SurfaceCalibration mode involves a single step as soon as the depth buffer is ready and locked.  This step contains the routine (Gelib_DoSurfaceCalibration) that translates the depth values to millimeters and stores the cumulative sum over a period.  The number of frames to track the depth values (defined by DUMPFOR parameter) and the frame interval (defined by DUMPEVERY parameter) are specified in the header file TouchGestures.h.  The calibration routine shows a progress bar.  Once the depth values are gathered, the final depth data for each pixel (one of 640×480) are calculated by finding the average values (dividing each pixel accumulated value by DUMPFOR).  The average depth values are stored in the file DepthAverage.dump (our file format uses a semicolon-space-newline delimitation).  The SurfaceCalibration.exe application may be terminated as soon as this file is generated (or as soon as the progress bar indicates completion).  At this point, the Kinect should be calibrated relative to your surface and you are ready to tell the Kinect what the boundaries of your tracked space are…for that you switch to:

ExtentsCalibration Mode

During the ExtentsCalibration mode, the system works in partial Mission mode.  Touch gestures are processed but not translated and emulated as mouse events.  Instead, touch points are recorded for a certain time period and the corresponding co-ordinates are logged in a file.

Upon initialization and depth buffer filled event, the first step is to read the surface calibration depth values as an IMAGE structure from the stored file DepthAverage.dump. The IMAGE data structure is defined as a 2D unsigned short integer array with sizes specified as DWIDTH and DHEIGHT (640, 480).

The image analysis and processing routines are similar to that of the MissionMode and will be explained in that section. The additional function (CALIBRATION Gelib_CalibrateExtents( CALIBRATION C ) ) displays and logs the touch points in the sequence. The five points are iterated through a counter (cIteration) and the calibration mode swaps to regular mode (qswap = 0) once the calibration is completed…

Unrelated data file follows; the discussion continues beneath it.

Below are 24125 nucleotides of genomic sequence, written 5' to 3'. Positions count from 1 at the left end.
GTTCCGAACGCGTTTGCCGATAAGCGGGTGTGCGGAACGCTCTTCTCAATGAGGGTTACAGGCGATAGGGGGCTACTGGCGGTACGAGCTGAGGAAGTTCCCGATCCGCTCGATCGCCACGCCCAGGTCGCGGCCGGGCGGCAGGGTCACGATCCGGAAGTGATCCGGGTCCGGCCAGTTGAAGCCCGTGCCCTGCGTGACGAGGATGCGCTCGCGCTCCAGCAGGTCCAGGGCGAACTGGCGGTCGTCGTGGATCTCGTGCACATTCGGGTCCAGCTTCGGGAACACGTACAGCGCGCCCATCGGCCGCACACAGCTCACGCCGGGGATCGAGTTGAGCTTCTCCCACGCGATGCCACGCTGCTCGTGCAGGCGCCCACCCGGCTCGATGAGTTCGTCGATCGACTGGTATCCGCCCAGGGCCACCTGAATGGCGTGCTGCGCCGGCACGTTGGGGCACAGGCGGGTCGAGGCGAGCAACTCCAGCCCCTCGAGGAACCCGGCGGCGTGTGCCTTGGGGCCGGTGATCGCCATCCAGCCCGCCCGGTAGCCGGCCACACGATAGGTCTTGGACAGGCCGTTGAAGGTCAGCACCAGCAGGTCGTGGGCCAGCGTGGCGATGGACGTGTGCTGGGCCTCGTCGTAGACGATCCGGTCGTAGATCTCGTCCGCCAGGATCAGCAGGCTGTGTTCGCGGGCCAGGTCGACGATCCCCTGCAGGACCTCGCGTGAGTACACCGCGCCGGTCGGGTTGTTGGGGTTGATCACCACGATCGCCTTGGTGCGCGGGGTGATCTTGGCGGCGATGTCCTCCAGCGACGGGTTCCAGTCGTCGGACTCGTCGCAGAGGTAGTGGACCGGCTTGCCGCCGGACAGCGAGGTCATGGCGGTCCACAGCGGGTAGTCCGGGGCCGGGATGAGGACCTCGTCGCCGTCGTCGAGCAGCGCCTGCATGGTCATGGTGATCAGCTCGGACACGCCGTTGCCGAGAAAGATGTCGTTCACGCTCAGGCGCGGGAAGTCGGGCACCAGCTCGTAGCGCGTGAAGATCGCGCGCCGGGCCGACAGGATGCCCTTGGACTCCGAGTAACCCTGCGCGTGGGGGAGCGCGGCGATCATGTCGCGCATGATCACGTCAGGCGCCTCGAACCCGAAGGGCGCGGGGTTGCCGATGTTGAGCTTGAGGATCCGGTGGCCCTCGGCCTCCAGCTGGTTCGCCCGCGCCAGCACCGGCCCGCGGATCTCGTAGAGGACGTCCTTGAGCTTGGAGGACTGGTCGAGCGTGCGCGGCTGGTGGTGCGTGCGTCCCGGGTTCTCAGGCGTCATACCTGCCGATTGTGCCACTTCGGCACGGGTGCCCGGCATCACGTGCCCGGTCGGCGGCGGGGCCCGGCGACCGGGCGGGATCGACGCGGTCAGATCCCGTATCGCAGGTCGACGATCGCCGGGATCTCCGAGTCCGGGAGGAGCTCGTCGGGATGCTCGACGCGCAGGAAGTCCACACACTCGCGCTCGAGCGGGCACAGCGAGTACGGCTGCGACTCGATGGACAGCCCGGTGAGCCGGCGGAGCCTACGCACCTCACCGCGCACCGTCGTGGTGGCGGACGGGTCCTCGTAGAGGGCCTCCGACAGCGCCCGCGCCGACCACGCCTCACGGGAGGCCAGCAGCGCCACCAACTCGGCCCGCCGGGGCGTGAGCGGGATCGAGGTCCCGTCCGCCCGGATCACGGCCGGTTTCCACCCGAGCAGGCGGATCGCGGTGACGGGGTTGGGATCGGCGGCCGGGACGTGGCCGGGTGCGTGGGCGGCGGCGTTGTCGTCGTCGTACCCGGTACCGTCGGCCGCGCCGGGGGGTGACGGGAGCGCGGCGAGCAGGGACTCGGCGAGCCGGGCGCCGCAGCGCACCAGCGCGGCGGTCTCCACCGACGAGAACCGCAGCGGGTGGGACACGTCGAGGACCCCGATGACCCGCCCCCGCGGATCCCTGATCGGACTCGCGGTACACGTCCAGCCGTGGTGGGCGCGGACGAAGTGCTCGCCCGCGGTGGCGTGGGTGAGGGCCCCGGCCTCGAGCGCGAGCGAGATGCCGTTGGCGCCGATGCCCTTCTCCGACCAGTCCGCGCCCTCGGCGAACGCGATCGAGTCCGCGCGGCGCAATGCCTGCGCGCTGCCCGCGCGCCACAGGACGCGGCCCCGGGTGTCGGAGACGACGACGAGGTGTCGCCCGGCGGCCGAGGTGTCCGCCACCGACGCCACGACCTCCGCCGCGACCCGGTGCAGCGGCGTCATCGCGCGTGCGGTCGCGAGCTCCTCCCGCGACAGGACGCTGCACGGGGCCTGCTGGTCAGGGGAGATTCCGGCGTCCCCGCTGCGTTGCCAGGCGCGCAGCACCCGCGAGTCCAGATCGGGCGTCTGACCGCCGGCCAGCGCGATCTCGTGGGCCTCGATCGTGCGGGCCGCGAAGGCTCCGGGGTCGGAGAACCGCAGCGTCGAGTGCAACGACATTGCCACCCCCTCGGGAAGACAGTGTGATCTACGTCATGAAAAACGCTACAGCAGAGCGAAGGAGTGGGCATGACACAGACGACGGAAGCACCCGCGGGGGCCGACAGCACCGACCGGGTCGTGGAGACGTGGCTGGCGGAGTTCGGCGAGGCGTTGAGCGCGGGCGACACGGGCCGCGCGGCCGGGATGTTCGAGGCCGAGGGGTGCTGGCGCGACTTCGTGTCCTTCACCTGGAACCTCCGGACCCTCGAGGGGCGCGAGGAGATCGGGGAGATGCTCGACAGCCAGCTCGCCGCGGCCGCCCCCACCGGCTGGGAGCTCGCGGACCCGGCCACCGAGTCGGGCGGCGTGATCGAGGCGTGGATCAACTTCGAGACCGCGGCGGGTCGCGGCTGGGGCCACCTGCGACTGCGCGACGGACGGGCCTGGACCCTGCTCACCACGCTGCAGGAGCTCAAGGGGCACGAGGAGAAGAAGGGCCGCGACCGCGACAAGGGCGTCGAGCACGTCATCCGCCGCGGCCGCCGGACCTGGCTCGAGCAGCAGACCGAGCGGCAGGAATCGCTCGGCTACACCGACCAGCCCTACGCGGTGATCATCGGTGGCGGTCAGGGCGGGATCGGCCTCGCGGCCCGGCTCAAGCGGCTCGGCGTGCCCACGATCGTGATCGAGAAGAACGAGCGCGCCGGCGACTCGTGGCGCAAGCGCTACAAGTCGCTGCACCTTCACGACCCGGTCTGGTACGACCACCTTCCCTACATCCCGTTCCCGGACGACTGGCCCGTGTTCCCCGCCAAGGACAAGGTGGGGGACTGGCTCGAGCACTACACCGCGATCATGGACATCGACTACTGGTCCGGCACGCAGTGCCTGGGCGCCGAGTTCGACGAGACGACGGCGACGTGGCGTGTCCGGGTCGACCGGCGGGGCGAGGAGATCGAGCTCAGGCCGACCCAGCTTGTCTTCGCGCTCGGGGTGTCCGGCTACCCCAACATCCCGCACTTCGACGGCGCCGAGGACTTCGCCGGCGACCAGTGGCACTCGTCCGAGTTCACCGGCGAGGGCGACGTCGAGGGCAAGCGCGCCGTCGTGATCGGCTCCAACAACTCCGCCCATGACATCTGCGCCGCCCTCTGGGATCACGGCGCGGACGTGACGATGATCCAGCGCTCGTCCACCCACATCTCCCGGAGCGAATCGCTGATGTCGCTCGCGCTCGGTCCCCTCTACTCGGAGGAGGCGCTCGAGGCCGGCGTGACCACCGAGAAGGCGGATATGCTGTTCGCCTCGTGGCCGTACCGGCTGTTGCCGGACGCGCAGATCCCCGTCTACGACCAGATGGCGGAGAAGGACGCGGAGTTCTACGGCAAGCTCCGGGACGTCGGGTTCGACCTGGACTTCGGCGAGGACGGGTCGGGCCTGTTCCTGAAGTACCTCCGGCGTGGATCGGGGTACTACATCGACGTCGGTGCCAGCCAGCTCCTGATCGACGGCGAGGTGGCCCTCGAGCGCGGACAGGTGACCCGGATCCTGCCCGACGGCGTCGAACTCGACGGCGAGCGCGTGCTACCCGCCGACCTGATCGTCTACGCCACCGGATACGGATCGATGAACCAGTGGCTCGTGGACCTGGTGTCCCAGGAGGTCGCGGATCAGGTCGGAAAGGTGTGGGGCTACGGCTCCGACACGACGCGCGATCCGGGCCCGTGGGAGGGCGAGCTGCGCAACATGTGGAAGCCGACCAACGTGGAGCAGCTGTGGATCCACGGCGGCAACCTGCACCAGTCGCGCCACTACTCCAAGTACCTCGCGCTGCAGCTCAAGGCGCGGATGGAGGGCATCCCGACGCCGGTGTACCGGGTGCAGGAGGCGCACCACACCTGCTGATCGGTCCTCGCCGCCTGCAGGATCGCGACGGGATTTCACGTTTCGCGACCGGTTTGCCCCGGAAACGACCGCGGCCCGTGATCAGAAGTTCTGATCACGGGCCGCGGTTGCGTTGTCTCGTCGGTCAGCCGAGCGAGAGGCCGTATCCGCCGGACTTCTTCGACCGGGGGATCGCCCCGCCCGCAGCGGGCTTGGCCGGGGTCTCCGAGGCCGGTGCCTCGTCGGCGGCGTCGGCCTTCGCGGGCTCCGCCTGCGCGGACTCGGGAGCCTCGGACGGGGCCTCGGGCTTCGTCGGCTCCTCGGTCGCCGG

The Calout data structure contains the calibration reference points.  These points are stored in the Calibration.dat file.  The data flow switches to touch display mode hence forth (displays transformed touch points and does not translate and emulate mouse events).

Transforming touch points: An affine transform of the touch points is performed to translate the touch points from the depth space to the table space…

The depth space is defined as the 2D region as seen by the Kinect depth camera (this is different from the 2D video space seen by the Kinect). This is expected to be a subset of the table space which is the physical 2D region of the glass top over the table. The transforms applied are:

1. Translation in X,Y direction:  T[C0(x,y)] towards & relative to the table space origin of C0.
2. Scale in X,Y direction: S[M(x,y))] towards the upper boundaries of the table space.

The above process determines factors to calculate the transformation offset and scale factors. The translation offset and scale factors are then applied to any incoming touch particle set over a loop…

The gestureCanvas image is necessary for debugging and visualizing the touch points in real time by assigning the gesture points to a square 5×5 super pixel.